College basketball's coaching changes mean more for the game

You might ask, 'why are you doing this right now?' Look, this is not about health. It is not about COVID or saying that year was so bad. It is certainly not about what is going on in college basketball – boy the game is changing alright. I have been in it for 46 years and you mean the game has never changed.

- Mike Krzyzewski, "Coach K"


The words of Mike Krzyzewski run immortal in every setting. On Thursday, Krzyzewski, or "Coach K" as he is affectionally known across sports, made the official announcement that the 2021-22 season would be his last on the bench.


This upcoming season will be Coach K's 47th as a Division I head coach. After a 5-year stint at Army-West Point early in his career, Krzyzewski spent the next 41 years as the head coach of the Duke Blue Devils. His accolades speak for themselves; more than 1,100 career wins, 5 national championship trophies, 15 ACC Tournament titles, six gold medals for the USA team in the Olympics, and many more. Most will never even be sniffed, let alone matched.

Mike Krzyzewski, or "Coach K" as he is well-known in the sports world, will retire from coaching after the upcoming 2021-22 season. PIC: Duke Athletics


In a sport for which the term "Coach K" became nearly synonymous with, college basketball now finds itself at a critical juncture.


Krzyzewski's announcement comes mere weeks after 33-year head coach Roy Williams (Kansas, North Carolina) had told the world he's already coached his last game, 76-year-old Jim Boeheim of Syracuse released that he'd like to coach "until he's 80," and a slew of other coaches pondering retirement or stepping away from the game. Legendary coaches in Bob Huggins and Tom Izzo are approaching their old age, and their time is inevitable.


Understandably, age is a major driver of the head coaching changes we are seeing of late. But could motivations run deeper, and could there be more at play? To fully understand the other factors of these decisions, we must take a look at the current state of college basketball, and fully appreciate the crossroads that the sport finds itself enduring.


Name, Image, and Likeness (NIL) Rules

On July 1st of this year, seven states will enact legislation to allow student-athletes in the NCAA to profit from the use of their name, image, and likeness (NIL). This, without question, is a landmark ruling; in a world where college athletes have been chastised for profiting off their NIL, the entire approach to personalization in college sports will change forever. Since it's only seven states, NIL rules have sparked widespread debate on how the NCAA will provide a consistent experience for all student-athletes in every program, and many believe it is causing rifts between coaches & players. For coaches that have been at the helm for 30-40+ years, this new era of players monetizing off their likeness is not necessarily something they're necessarily opposed to; but we'd be foolish to think it won't contribute to many coaches' mulling thoughts over how much the sports is truly changing. We may not know how much NIL affects college basketball for many years.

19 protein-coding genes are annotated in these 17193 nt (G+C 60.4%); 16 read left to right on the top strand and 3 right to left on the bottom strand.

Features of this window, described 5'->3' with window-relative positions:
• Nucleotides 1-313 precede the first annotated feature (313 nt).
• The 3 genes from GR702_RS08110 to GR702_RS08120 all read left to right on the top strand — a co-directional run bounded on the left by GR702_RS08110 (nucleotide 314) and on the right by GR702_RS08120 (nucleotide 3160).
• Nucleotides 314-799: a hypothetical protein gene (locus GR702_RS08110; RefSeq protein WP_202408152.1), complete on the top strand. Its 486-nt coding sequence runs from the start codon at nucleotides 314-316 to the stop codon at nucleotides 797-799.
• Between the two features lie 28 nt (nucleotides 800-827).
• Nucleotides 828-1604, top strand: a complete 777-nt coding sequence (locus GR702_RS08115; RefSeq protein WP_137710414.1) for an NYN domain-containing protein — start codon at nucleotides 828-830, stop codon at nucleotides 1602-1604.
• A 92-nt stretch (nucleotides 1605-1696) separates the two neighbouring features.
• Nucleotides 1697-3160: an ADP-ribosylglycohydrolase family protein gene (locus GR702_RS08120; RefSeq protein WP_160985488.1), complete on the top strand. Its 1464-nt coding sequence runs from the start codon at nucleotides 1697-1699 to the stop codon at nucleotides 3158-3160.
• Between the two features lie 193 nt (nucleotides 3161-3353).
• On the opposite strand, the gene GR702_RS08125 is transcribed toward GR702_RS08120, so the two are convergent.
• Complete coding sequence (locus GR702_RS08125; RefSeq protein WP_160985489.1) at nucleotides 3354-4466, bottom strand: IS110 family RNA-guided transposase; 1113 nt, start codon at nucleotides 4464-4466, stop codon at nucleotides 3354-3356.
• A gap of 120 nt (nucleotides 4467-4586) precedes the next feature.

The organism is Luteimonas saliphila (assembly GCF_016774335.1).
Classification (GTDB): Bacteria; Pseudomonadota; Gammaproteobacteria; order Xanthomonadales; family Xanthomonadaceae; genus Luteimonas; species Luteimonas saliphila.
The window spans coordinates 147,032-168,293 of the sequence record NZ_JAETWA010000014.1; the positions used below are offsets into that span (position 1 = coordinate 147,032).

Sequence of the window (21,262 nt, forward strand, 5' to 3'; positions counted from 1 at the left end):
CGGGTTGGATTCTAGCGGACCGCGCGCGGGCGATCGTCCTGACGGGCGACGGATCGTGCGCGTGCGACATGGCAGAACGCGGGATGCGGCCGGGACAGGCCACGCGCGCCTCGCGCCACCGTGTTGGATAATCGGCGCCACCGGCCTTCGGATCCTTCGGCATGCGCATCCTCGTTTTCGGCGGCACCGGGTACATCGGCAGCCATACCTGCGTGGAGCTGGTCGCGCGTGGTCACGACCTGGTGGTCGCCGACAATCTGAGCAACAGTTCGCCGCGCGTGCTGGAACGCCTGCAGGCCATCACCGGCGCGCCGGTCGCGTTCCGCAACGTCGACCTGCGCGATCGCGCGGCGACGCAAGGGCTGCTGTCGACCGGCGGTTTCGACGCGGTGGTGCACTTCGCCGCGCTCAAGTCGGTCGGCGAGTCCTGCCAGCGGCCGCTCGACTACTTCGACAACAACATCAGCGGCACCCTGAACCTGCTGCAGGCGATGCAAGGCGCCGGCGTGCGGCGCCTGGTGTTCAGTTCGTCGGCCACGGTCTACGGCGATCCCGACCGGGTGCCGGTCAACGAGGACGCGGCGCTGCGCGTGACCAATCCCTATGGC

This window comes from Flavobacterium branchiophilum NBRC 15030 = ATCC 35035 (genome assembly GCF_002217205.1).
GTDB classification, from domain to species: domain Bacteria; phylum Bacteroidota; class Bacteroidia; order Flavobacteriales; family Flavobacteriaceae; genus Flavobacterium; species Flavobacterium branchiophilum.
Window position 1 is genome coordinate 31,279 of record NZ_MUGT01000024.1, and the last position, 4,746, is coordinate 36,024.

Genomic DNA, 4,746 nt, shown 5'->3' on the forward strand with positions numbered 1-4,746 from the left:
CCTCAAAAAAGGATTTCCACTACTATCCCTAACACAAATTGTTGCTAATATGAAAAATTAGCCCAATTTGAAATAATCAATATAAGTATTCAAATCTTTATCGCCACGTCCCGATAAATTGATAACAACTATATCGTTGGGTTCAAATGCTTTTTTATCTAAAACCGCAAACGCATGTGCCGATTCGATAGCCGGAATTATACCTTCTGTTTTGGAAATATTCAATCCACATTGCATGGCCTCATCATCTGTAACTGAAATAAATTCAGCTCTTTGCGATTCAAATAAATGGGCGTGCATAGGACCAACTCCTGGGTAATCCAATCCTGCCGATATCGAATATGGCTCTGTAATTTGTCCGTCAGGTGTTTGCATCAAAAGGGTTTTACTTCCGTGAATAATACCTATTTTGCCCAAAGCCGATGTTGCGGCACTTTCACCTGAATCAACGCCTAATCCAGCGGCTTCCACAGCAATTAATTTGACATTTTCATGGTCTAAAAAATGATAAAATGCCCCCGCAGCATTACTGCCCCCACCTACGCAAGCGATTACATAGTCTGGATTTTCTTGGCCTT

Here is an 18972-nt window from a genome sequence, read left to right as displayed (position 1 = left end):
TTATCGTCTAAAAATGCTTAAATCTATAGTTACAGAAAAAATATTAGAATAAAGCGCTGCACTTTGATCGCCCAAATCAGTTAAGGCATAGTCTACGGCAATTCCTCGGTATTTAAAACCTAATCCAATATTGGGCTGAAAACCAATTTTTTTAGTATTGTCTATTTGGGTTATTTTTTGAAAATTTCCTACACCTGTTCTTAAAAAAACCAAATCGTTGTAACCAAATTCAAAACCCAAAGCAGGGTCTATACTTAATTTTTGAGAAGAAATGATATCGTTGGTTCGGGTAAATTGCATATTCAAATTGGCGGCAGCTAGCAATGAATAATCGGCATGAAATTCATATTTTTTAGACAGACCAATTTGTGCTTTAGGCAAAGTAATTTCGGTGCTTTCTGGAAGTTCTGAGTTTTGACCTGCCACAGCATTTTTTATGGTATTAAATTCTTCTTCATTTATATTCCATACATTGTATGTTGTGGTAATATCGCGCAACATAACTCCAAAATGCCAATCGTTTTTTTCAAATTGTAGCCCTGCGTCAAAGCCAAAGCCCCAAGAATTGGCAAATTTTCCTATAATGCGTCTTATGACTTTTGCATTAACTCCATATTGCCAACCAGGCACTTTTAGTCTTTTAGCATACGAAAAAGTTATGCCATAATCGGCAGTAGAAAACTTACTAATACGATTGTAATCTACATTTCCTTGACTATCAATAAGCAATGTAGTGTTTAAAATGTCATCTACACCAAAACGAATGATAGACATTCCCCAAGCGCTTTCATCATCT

The Transfer Portal is Picking Up

You'd have to be living under a rock to not be aware of what's going on in the transfer market over the past year. There is currently a record 1,600 college basketball players that have declared themselves as seeking a new program; that's just about 4.5 players per Division I program. It's sparked widespread debate over what restrictions (and freedoms) that college basketball players should be subject (and entitled) to; should they be required to sit a year, or eligible immediately? What schools can (and can't) each player transfer to? Should they be allowed to switch to another in-conference program?


While the common fan mostly rules "yay" in the pro-player rights debate, there is quite a bit more parity in the argument. For one, here's Dick Vitale's take on the transfer market, which seems to be indicative of a sizable amount of coaches' mentalities:

Many Division I coaches have gone on record to say their jobs have become much harder with less stringent transfer rules. They mostly cite the need to "re-recruit" their players after their first one or two seasons, in hopes that they'd not be convinced the pastures are greener on the proverbial "other side." The transfer market is certainly trending towards the "pro-player" side, and it certainly will require more effort to be a head coach.


Coach K says that these changes in the game didn't affect his decision; and maybe he's telling the truth. But we'd be foolish not to at least acknowledge the concerns that many in his shoes - perhaps sooner than we think - will be pressed with.


We have always had to adapt. To the changes in culture, the changes in rules. The changes in the world. We are going through one right now. That is not the reason. Those aren't the reasons. Those would be bad reasons, especially the health one. The reason we are doing this is because Mickie and I have decided the journey is going to be over in a year and we are going to go after it as hard as we possibly can. Then, we are going to be a part of Duke's continuing journey, like President Price said, for as long as we are around.

- Mike Krzyzewski, "Coach K"


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